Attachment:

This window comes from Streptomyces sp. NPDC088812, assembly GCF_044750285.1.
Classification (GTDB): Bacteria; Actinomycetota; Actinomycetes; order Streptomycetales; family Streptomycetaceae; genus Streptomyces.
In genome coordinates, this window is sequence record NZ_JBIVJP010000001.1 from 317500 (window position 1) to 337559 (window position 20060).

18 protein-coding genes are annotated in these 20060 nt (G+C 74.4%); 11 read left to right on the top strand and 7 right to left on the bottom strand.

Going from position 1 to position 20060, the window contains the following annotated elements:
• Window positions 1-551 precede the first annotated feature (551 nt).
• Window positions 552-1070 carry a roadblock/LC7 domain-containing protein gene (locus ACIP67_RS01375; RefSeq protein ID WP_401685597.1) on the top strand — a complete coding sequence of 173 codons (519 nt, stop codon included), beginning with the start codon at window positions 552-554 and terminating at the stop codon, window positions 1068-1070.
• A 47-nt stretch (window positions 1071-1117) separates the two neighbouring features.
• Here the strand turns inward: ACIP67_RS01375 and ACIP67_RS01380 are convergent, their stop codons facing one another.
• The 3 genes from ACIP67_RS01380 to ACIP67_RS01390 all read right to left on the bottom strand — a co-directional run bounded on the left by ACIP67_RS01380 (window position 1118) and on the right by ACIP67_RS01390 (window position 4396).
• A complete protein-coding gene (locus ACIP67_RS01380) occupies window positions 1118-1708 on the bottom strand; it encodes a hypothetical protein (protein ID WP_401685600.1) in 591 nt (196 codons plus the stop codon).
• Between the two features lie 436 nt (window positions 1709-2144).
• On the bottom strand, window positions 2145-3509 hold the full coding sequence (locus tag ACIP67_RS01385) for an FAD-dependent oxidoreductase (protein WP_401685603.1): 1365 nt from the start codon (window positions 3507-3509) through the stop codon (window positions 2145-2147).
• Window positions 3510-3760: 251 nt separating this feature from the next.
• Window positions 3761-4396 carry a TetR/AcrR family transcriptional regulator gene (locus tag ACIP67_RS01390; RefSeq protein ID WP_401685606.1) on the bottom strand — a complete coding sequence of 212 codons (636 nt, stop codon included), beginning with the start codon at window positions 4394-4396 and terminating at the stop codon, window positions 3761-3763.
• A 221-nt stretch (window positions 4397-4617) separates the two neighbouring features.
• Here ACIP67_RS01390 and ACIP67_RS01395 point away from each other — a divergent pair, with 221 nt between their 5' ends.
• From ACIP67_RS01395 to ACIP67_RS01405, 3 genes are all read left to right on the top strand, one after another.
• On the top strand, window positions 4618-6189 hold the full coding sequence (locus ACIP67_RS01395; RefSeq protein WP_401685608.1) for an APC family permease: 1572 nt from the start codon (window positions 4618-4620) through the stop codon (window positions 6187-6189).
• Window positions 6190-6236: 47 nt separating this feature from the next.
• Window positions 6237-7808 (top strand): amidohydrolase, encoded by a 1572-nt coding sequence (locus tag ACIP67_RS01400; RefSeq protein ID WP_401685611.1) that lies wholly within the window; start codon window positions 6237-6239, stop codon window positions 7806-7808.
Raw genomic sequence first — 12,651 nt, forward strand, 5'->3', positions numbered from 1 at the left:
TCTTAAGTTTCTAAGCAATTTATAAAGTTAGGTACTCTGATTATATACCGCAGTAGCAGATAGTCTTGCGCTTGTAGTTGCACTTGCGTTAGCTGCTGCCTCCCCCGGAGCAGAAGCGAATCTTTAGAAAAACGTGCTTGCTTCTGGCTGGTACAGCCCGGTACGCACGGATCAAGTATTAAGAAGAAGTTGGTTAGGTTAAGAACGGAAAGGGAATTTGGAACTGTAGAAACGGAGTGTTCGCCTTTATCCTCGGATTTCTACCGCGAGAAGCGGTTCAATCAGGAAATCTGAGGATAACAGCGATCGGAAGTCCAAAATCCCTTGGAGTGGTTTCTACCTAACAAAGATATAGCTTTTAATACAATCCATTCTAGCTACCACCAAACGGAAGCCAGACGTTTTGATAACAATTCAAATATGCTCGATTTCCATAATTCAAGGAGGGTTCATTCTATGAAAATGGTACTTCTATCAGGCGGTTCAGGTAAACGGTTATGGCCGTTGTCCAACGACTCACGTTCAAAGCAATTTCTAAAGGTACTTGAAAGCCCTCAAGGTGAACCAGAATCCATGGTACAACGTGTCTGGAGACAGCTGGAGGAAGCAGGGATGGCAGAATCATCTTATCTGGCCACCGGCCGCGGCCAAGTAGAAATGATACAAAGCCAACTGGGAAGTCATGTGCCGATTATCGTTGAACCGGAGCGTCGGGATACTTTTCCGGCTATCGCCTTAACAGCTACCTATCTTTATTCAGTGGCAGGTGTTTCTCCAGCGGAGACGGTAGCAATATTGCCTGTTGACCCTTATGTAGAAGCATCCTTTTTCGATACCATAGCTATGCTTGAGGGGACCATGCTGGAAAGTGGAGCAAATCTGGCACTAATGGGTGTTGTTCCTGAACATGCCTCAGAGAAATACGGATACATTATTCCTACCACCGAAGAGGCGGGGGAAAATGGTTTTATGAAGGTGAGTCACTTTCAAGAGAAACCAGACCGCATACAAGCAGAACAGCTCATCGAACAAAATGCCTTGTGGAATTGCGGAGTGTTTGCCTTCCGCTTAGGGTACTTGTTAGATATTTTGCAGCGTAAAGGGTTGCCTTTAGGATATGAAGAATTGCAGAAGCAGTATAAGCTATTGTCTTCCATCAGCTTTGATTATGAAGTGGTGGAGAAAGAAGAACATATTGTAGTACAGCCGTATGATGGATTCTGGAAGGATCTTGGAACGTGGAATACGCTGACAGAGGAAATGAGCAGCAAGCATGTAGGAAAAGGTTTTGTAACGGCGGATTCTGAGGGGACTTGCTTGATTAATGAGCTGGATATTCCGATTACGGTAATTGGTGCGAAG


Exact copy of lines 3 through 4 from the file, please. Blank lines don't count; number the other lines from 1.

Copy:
In genome coordinates, this window is sequence record NZ_JBIVJP010000001.1 from 317500 (window position 1) to 337559 (window position 20060).

18 protein-coding genes are annotated in these 20060 nt (G+C 74.4%); 11 read left to right on the top strand and 7 right to left on the bottom strand.